More and more states are warming to the idea of banning text messaging while driving. It will be interesting to watch whether Oklahoma follows suit next legislative session.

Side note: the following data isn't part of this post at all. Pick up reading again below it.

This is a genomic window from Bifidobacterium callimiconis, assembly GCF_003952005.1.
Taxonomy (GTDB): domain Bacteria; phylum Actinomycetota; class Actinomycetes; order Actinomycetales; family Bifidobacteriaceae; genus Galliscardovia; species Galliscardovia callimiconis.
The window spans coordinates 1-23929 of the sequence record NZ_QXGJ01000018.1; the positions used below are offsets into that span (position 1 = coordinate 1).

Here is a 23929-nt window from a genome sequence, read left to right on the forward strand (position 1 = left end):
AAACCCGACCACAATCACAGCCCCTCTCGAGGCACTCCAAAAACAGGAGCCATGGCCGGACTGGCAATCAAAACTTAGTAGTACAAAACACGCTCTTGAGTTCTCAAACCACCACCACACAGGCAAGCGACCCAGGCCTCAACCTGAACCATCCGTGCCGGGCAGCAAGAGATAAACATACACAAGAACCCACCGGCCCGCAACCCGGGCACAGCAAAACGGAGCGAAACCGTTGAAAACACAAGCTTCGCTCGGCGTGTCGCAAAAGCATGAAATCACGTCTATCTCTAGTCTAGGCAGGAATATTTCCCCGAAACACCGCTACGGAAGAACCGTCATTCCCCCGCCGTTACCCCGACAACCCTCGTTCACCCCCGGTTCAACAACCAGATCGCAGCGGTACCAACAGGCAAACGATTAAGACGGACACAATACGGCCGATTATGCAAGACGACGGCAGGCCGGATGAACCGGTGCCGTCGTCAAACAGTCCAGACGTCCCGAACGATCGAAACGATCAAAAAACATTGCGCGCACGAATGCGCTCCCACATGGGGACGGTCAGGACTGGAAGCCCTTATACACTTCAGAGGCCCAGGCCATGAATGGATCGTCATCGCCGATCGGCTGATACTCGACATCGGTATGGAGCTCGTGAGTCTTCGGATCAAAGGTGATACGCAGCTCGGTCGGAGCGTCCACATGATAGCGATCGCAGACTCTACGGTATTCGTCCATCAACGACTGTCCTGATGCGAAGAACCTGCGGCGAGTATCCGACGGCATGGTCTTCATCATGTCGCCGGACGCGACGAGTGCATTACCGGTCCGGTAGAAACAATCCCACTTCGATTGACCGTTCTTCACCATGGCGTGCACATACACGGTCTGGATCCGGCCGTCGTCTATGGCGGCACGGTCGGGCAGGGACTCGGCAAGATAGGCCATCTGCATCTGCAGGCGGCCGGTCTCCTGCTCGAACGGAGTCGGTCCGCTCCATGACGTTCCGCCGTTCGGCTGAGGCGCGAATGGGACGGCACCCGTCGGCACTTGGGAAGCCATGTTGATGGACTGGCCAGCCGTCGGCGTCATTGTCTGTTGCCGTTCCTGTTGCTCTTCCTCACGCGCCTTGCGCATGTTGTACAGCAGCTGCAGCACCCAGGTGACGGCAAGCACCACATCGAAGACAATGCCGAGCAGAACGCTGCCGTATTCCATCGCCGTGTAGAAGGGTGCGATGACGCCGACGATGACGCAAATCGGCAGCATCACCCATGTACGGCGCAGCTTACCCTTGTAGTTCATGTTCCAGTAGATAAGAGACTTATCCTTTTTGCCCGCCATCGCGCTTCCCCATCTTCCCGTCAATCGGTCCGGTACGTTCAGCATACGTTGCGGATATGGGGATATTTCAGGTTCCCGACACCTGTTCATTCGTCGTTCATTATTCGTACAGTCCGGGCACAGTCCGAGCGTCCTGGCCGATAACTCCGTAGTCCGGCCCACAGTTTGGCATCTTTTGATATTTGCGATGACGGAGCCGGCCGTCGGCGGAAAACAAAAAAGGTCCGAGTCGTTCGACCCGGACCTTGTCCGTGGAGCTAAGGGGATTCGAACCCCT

State Sen. Debbe Leftwich, D-Oklahoma City, was unsuccessful last year in trying to ban texting behind the wheel but vows to continue her efforts. On the other side of the aisle, Rep. Sue Tibbs of Tulsa has said she will sponsor a bill that bans text-messaging at the wheel and requires drivers to use hands-free devices to talk on cell phones. As of September, 18 states and the District of Columbia have made it illegal to drive and text. Eleven of those laws went on the book this year, according to the National Conference of State Legislatures. Sixteen other states considered such laws during 2009, Oklahoma among them. Texas, Kansas, Nebraska and Missouri are among the states that ban texting while driving only for young drivers. Colorado and Arkansas are nearby states that have banned the practice for all drivers, although Missouri may join that list. Several bills have been filed for 2010 to extend the ban to inexperienced and veteran drivers alike. One Missouri lawmaker said targeting only young drivers is "like saying, ‘You can kill yourself if you’re over 21.’” At least one bill in Congress would require states to ban texting behind the wheel if they don’t want to lose a chunk of their federal highway funds. So it may be just a matter of time before Oklahoma is forced to get on board.